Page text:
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2021 Nobel Prize in Economics awarded to David Card for proving that increasing the minimum wage does not reduce employment

The winners of the 2021 Nobel Prize in Economics were announced on Monday. The renowned award was awarded this year to three economists: the Canadian David Card, the Dutch Guido Imbens and the American Joshua Angrist.

The Royal Swedish Academy of Sciences announced that the prize of 10 million Swedish crowns (almost one million euros) was awarded to the three economists for having “revolutionized empirical research in the economic sciences”.

The Novel Prize in Economics, established since 1969, will have to be shared among the three winners thanks to their contributions to labor economics and the analysis of causal relationships.

About the discoveries

Canadian economist David Card will receive half the money for analyzing the effects of the minimum wage, immigration and education on the labor market. Their studies showed that, for example, increasing the minimum wage does not necessarily lead to fewer jobs.

These results represent a “better understanding of how the labor market works than 30 years ago,” according to the Academy jury.

Since the 1990s, the idea has prevailed that a high minimum wage leads to a lower employment rate because wage costs for companies increase. However, David Card and his late colleague Alan Krueger concluded that the negative effects of this increase are residual.

Card’s studies have also contributed to the field of education and its impact on the future success of students in the job market. Their results once again questioned popular wisdom: according to previous research, the relationship between increased resources and school performance, as well as job opportunities, was weak.

Contrary to popular belief, Card’s studies revealed that those papers did not consider a compensatory allocation of resources. The Canadian economist’s studies did consider this possible impact of the media on students’ future job success.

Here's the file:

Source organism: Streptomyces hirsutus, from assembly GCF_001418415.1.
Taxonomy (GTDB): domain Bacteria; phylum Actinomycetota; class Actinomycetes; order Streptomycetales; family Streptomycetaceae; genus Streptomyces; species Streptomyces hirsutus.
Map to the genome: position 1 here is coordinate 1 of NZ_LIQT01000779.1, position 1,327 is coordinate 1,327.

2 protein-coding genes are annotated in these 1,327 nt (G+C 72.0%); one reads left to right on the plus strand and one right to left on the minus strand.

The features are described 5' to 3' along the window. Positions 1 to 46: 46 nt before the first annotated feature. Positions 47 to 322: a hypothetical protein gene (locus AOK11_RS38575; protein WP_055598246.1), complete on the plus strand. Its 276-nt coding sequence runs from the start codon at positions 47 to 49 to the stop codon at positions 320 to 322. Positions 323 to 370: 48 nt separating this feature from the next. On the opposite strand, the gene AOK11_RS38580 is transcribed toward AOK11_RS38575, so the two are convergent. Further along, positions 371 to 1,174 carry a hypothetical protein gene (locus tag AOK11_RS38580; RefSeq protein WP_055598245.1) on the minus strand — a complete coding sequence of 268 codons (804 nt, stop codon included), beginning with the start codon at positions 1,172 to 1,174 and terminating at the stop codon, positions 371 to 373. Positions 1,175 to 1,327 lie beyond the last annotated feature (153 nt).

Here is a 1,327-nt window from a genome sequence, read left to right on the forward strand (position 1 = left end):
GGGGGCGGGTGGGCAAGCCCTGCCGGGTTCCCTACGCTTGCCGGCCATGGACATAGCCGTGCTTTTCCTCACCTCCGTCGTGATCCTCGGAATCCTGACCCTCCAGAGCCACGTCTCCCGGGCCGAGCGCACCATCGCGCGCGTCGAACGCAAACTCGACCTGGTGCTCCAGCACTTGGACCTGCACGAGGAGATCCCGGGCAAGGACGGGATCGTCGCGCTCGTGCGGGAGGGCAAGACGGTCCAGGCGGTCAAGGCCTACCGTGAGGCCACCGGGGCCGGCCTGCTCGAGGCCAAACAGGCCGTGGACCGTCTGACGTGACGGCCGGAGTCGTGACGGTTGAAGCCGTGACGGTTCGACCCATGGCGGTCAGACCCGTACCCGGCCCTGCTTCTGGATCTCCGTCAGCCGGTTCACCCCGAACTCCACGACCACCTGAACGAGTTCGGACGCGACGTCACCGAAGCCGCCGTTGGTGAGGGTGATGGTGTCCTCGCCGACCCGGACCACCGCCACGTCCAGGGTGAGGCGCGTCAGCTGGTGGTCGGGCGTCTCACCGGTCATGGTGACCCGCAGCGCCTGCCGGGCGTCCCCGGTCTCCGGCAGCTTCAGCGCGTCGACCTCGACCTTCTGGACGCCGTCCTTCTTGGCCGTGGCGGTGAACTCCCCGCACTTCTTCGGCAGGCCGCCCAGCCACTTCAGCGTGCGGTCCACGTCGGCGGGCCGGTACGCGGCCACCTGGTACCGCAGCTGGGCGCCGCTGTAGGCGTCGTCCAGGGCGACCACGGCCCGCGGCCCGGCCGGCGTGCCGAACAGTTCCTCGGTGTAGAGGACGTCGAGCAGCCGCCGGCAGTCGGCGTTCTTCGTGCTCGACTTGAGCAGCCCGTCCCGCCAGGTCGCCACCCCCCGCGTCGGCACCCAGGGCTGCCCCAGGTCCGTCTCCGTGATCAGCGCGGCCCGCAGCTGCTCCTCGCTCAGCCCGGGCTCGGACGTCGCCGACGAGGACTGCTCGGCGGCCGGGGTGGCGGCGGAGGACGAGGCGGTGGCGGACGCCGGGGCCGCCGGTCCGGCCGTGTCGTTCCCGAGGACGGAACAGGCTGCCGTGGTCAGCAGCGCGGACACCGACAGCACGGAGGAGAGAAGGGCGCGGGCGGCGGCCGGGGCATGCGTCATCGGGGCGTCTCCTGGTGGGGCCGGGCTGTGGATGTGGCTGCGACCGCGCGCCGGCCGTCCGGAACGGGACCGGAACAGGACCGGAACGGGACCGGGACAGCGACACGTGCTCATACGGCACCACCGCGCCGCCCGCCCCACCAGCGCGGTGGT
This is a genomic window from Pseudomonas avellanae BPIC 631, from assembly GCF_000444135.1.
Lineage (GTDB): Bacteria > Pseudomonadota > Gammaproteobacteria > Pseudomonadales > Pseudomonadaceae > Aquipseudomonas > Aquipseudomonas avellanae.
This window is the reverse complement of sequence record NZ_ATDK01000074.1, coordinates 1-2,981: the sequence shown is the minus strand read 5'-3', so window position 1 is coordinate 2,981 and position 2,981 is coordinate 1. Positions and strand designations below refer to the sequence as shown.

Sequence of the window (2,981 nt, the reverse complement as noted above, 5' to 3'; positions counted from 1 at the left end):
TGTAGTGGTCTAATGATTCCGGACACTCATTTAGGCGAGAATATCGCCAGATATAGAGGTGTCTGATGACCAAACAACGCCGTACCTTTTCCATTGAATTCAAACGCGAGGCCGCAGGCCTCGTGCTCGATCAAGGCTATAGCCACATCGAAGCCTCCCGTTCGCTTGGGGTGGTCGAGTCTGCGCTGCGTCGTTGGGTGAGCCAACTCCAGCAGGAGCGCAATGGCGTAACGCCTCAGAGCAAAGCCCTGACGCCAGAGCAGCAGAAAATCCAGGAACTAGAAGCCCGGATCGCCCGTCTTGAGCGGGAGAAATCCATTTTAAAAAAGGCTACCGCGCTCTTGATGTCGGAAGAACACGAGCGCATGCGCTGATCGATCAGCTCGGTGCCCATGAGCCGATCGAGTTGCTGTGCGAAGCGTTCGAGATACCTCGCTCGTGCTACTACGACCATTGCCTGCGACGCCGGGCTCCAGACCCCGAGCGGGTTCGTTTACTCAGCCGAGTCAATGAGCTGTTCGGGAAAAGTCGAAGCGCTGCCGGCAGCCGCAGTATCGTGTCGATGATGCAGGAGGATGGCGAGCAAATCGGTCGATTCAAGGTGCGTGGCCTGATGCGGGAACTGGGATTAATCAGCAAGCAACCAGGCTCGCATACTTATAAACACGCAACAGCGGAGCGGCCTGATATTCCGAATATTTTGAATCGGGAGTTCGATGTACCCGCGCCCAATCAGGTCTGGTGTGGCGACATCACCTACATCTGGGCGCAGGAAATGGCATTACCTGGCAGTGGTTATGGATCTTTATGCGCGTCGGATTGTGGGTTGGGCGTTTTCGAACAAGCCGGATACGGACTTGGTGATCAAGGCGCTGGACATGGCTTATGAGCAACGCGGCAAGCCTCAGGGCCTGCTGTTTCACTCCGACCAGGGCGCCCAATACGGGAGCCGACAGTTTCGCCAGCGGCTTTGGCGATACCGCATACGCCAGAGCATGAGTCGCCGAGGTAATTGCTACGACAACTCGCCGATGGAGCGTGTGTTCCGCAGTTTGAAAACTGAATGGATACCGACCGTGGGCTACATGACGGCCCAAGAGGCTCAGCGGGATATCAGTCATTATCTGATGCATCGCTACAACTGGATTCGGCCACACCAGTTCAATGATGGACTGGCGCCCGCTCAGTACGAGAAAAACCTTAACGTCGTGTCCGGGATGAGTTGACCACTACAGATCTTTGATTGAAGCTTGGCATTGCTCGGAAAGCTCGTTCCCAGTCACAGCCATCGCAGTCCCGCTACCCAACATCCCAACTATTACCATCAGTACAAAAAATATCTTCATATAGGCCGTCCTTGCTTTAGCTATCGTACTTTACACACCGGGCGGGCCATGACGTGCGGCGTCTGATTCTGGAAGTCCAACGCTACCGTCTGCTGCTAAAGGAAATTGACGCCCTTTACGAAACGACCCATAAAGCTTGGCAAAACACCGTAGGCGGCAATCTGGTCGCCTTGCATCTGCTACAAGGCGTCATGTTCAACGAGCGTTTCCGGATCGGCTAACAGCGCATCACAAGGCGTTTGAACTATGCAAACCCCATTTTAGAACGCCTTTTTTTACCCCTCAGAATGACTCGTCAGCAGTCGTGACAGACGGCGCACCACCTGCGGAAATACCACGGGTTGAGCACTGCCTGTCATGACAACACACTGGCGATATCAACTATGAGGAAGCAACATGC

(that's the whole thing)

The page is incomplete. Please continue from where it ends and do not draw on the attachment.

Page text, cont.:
David Card, and his late partner, compared the educational level of people in the same city but who grew up in different states within the US The purpose was to compare their training in childhood and adolescence to observe the investment they made in each place.

The results of their studies were revealing as they found that even student achievement increases with teacher density. These findings have inspired new studies today. “There is relatively strong empirical support to show that investments in education influence later success for students, especially those from disadvantaged backgrounds.”

The award was also awarded to the American Joshua Angrist and the Dutch-American Guido Imbens “for their methodological contributions to the analysis of causal relationships.”

The economists were able to demonstrate how cause-effect conclusions can be drawn from natural experiments or situations that arise in real life.

His methodology has been used by other researchers who work with observational data and for randomized experiments in which there is no total control over who participates in the intervention.

A peculiarity of the three winners of the Nobel Prize in Economics is that they all work at American universities: Card in Berkeley, Angrist at the Massachusetts Institute of Technology and Imbens in Stanford. In addition, two of them have a US passport.

This year’s edition closes with the absence of women. It should be noted that only the Philippine journalist Maria Ressa has managed to be on the list of winners for her work on freedom of the press and her denunciations of the abuse of power in the Philippines.


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